Every day, throngs stand patiently amid the traffic of Times Square just to buy half-price tickets to a Broadway show. Others sit on the L.I.E. for hours to reach their earthly version of the Promised Land, East Hampton. To snare three pairs of Roger Vivier pumps at a sample sale, women do things that would make former roller-derby queens shudder. But what are you willing to endure for a good meal? Unruly crowds? A crushing din? A sneering doorman? That meal is waiting for you at Koi.
Koi’s kitchen revels in, and often excels at, reproducing the alluring and inventive sauces and marinades that are the hallmark of its original outpost in Los Angeles, where reservations are as hard to come by as shots of Brad Pitt and Angelina Jolie together. There’s sushi of superior freshness and clarity, including the kind of crisp, tight, hand-cut specialty rolls that Californians crave with the same gusto they do Juicy Couture. No matter how many rhapsody-inducing Japanese restaurants have opened in the past year, it’s still a thrill to encounter Koi’s hamachi basted with soy citrus and a dash of truffle essence, to bite into a ball of crackling grilled rice topped with spicy tuna, to lick the basil-ponzu dressing on a generous hunk of albacore, or to savor a tender quivering jumbo scallop perfumed with lemon.
If you’ve grown accustomed to the crisp tempuras of Nobu or Honmura An, Koi’s softer, doughier variation won’t impress much. But those marinades will. Sriracha, a glaze of mild Asian chili paste, shallots, ginger, lemon, sherry vinegar, and a flash of grapeseed oil, makes a sliced duck breast spicy and succulent. Hanger steak is enlivened by a novel blend of puréed Aji Amarillo peppers, fromage blanc, cracker crumbs, and grapeseed oil. Tiger prawns eschew the usual bath of garlic or citrus for a glaze of puréed kumquat and veal stock. A pan-seared chicken breast is enhanced by the sweet-and-sour basting of tamarind and pepper. And the aroma of fragrant ginger and roasted peppers wafting up from a steamed Chilean sea bass tempts you to close your eyes and dream of a Promised Land even more sylvan than East Hampton.
But then you open your eyes and realize this isn’t that place. As I sat one night in Koi’s stunning dark sanctum, with its brawny oranges and browns and its sweeping white lattice canopy that arches clear across the elevated ceiling, I had to fight the urge to will the structure to collapse and wipe out the joint. Because like Geisha, Tao, and 5 Ninth, the owners of Koi appear to be at least as interested in chaos as cuisine. A perpetually prowling bar crowd dominates the room, looming over neighboring tables, blocking servers, and raising the sound levels so high that my companions and I had to bark to converse. The house’s solution? Make the music louder. It’s not easy to eat when your teeth are rattling.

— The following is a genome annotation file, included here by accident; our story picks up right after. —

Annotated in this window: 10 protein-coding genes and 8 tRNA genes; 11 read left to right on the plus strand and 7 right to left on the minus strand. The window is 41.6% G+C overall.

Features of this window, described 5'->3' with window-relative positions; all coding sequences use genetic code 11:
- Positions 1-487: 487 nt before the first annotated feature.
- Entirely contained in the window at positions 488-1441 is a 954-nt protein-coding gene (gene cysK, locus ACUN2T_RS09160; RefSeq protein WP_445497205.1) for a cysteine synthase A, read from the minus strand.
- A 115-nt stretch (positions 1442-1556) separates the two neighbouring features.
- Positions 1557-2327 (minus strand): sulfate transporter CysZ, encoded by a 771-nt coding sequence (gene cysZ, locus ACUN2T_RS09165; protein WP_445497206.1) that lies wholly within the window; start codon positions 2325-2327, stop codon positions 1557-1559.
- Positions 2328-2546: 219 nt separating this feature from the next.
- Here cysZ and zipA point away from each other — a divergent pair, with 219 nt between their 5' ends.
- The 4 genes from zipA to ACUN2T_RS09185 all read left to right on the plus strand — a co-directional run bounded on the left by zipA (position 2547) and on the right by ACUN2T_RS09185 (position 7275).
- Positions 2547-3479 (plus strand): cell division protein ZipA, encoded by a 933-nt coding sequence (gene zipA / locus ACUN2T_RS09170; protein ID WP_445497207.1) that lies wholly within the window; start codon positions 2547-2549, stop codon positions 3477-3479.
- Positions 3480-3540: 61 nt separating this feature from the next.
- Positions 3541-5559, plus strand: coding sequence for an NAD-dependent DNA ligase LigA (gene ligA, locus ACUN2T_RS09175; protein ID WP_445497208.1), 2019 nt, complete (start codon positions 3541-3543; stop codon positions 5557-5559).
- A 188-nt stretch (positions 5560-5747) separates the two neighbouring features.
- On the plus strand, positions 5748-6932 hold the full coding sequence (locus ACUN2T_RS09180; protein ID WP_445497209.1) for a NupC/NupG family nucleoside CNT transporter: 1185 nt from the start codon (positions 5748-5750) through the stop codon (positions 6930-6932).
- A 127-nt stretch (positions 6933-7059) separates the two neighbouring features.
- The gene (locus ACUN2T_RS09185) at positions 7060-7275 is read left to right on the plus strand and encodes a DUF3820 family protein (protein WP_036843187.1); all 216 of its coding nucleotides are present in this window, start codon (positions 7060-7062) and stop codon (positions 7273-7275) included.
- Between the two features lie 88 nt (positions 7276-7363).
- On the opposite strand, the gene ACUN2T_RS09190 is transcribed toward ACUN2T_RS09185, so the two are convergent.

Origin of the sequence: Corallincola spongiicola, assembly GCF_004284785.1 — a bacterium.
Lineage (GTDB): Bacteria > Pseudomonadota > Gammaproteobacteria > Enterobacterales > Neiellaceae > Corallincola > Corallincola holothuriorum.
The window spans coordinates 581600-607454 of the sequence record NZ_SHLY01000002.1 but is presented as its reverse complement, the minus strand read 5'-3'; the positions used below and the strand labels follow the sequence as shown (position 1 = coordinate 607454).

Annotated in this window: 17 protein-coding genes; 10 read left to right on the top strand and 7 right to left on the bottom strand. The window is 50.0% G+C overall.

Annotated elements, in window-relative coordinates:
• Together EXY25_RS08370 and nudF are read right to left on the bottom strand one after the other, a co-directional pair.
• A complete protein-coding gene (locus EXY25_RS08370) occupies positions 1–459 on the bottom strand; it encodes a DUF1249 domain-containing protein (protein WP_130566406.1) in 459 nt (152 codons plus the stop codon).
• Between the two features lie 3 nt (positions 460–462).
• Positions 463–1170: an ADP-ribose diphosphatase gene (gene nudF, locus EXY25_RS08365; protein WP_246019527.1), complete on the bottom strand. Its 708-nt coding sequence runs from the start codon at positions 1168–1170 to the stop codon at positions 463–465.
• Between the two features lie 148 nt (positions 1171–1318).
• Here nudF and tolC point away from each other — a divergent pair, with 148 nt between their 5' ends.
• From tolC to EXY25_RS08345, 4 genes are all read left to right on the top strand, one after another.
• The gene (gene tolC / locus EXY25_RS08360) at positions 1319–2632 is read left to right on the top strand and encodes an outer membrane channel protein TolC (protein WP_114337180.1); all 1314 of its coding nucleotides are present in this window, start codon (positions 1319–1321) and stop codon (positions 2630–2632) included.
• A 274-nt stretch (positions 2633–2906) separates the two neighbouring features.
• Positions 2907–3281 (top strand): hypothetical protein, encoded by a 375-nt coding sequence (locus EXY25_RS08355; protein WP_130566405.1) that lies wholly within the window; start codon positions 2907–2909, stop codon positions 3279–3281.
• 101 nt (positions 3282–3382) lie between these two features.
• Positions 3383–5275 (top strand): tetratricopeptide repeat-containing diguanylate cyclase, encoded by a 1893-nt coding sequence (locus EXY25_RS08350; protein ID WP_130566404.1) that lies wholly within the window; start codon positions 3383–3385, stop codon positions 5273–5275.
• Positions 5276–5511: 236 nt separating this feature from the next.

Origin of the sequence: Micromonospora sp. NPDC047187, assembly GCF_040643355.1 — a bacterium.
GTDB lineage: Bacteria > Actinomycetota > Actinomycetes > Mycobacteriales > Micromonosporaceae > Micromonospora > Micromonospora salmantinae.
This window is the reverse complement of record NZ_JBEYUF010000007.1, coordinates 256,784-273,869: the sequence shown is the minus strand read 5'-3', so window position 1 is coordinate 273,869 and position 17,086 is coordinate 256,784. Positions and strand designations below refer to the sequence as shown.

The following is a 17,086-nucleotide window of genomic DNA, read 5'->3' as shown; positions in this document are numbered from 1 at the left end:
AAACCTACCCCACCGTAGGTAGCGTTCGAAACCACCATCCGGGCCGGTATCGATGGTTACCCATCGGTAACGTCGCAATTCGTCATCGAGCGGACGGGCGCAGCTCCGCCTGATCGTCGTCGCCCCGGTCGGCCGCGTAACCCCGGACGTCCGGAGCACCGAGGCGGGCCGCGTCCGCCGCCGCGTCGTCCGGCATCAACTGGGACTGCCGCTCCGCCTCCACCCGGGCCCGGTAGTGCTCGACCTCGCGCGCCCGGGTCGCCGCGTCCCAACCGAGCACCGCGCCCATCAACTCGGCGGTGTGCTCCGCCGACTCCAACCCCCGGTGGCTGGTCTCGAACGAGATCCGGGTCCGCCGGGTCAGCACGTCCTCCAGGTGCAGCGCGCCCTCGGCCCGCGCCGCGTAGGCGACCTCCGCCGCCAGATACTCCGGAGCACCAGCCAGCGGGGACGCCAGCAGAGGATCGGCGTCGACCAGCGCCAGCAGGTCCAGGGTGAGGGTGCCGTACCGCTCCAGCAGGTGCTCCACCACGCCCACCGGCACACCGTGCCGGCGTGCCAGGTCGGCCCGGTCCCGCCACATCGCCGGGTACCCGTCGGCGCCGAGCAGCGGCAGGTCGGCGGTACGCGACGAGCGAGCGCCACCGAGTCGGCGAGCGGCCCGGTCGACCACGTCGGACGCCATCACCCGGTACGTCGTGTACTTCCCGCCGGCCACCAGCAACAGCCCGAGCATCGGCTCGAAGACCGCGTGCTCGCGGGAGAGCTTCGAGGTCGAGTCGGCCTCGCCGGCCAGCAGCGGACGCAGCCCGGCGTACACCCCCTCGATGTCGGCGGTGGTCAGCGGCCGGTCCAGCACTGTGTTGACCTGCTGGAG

I believe you can host a restaurant, or you can host a club. Pick one. But maybe that’s a generational thing. The majority of Koi’s not that young but determinedly hip patrons don’t seem one bit put off by the bruiser with the clipboard dogging the front door. They giggle as they ask the waiter “What?!” for the fourth time because they can’t hear. A passerby can lean over, point to a diner’s food, and exclaim, “That looks awesome!,” and it doesn’t so much as ruffle the pleasure the man at the table seems to take in his yuzu-lemon tart and coconut rice pudding. Does it matter if tranquillity is achieved if it’s not even wanted?
Still, if you’re like me and you don’t like a doorman guarding the way to your dinner, you’re more likely to enjoy Koi at lunch. The menu is the same. The food is just as good. You can eat in peace. Do you have to be old to enjoy that?